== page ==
Italian taxi drivers back on strike

Almost a year after a wave of wildcat strikes, cab drivers in Italy struck again yesterday against liberalisation of the industry.

Submitted by Steven. on May 9, 2007 reported that Italian taxi drivers resumed strike action Tuesday to protest against government plans to deregulate the sector.

Taxi union officials said some 25,000 cabbies were taking part in the one-day stoppage which caused havoc as travelers left stranded at airports, stations and taxi ranks.

Although the strike involved all major Italian cities, the main focus was on Rome, which was hit by a spate of wildcat taxi-driver protests last July.

Cabbies from all over Italy converged on the capital to join a protest march through the city center.

Unions representing Italy's 40,000-strong fleet of taxi drivers said a deregulation bill currently before parliament would give rise to "ruthless competition" and "wipe out our sector."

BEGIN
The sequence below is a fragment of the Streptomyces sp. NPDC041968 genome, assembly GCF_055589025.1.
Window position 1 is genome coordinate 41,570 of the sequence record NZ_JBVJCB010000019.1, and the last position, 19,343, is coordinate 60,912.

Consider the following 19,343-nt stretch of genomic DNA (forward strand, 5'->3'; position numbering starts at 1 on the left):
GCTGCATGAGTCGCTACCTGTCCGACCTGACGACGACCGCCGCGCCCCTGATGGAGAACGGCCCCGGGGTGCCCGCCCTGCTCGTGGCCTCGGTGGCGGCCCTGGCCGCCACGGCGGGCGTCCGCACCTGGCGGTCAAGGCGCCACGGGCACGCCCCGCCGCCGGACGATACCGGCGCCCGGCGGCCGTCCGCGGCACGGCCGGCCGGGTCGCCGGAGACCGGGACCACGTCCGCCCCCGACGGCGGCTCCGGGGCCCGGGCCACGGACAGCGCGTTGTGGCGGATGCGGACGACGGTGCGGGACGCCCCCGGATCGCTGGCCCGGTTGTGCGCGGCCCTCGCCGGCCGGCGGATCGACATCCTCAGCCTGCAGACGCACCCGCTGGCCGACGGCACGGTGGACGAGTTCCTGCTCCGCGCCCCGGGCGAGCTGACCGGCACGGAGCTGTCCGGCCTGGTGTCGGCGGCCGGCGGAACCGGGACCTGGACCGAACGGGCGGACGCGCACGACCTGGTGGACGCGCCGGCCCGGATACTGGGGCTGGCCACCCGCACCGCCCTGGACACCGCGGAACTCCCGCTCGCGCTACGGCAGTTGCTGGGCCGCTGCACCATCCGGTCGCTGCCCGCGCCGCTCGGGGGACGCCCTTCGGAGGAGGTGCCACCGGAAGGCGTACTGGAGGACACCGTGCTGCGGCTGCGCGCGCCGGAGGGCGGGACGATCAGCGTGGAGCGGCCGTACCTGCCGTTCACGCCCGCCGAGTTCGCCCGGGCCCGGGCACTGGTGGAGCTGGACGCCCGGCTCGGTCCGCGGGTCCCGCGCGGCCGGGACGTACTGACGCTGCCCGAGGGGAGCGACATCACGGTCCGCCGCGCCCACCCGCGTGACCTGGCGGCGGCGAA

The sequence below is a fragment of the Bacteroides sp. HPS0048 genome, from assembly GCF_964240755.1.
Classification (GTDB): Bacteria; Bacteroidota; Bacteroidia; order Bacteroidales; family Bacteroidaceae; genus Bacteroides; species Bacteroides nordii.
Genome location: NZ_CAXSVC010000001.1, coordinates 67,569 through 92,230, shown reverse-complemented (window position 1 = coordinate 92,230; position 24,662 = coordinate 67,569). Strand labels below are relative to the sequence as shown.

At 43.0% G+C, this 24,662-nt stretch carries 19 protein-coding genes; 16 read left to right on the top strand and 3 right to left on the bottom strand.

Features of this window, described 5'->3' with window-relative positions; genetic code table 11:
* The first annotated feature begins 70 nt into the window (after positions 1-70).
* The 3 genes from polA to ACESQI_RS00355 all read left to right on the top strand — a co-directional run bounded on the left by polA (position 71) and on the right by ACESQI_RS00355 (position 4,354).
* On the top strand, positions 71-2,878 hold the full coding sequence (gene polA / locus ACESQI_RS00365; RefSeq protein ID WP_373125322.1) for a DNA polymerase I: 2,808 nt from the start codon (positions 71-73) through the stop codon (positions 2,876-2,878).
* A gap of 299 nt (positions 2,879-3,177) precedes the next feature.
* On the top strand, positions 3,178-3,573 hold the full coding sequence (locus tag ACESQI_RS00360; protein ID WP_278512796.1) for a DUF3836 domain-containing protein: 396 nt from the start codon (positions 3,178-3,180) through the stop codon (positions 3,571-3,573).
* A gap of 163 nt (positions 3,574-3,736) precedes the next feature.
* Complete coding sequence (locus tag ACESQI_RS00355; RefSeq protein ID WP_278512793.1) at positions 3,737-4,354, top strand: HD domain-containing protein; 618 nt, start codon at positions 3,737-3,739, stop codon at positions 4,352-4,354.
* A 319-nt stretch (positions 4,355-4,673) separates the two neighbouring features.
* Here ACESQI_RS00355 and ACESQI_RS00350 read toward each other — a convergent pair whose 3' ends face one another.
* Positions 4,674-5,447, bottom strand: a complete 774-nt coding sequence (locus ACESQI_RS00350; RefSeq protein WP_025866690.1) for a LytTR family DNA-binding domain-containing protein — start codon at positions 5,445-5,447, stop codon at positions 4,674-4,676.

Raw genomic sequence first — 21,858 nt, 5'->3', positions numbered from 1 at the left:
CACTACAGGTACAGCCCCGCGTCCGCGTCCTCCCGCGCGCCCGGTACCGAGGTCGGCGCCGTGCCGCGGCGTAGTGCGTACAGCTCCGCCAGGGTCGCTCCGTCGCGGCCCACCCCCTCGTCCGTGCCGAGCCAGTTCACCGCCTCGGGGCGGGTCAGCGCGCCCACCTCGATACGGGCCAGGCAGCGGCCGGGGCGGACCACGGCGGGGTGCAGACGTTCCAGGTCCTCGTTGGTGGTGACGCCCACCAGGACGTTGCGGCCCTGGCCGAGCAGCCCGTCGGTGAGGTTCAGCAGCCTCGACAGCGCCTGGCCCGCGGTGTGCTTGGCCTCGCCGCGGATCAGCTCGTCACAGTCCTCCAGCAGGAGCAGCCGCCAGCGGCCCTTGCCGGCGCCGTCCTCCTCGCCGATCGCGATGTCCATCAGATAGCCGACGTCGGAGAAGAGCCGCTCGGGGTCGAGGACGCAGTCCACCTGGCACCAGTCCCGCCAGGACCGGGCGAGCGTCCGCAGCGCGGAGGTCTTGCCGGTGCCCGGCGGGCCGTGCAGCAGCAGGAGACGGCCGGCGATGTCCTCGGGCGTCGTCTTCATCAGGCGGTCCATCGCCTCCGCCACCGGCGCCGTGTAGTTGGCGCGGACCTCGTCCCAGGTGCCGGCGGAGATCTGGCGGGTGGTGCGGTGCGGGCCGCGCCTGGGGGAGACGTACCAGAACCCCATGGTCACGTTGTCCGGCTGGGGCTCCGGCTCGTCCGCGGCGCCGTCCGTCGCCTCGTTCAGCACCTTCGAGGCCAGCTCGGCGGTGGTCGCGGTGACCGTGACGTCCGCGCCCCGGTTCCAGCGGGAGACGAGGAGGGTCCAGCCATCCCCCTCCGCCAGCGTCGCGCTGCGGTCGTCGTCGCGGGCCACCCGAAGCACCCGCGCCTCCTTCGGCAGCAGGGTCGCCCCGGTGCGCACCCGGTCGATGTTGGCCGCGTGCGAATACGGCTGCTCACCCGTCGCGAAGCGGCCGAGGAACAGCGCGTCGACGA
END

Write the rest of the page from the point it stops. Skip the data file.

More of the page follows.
The reforms to the public transport sector are contained in a liberalization bill drawn up by Italian Industry Minister Pierluigi Bersani which is expected to win parliamentary approval by the summer, according to the local media reports.

It has already drawn widespread protests from other categories, including fuel station operators.

According to official statistics, there are 2.1 taxis per thousand inhabitants in Rome and 1.6 in Milan compared to 8.3 in London and 9.9 in Barcelona.

The number of taxis operating in Rome is around 6,000 compared to more than 61,000 in London, almost 43,000 in New York and 17,000 in Paris.

Complaints from residents and tourists over the difficulties in finding taxis during peak hours and at night have shot up in recent years, with taxi drivers accused of deliberately restricting the number of cars available in order to safeguard their earnings.

But taxi unions have rejected such arguments, insisting there are more than enough taxis in circulation and blaming heavy traffic for any problems with services.

They say that deregulating the sector will drastically cut their earnings and make taxi services less safe.

Many drivers stress they have invested their entire savings in buying a license, a grey market in which the cost of a permit can reach as high as 200,000 euros with drivers selling on their licenses when they retire. Drivers fear the investment will be worthless if the sector is deregulated.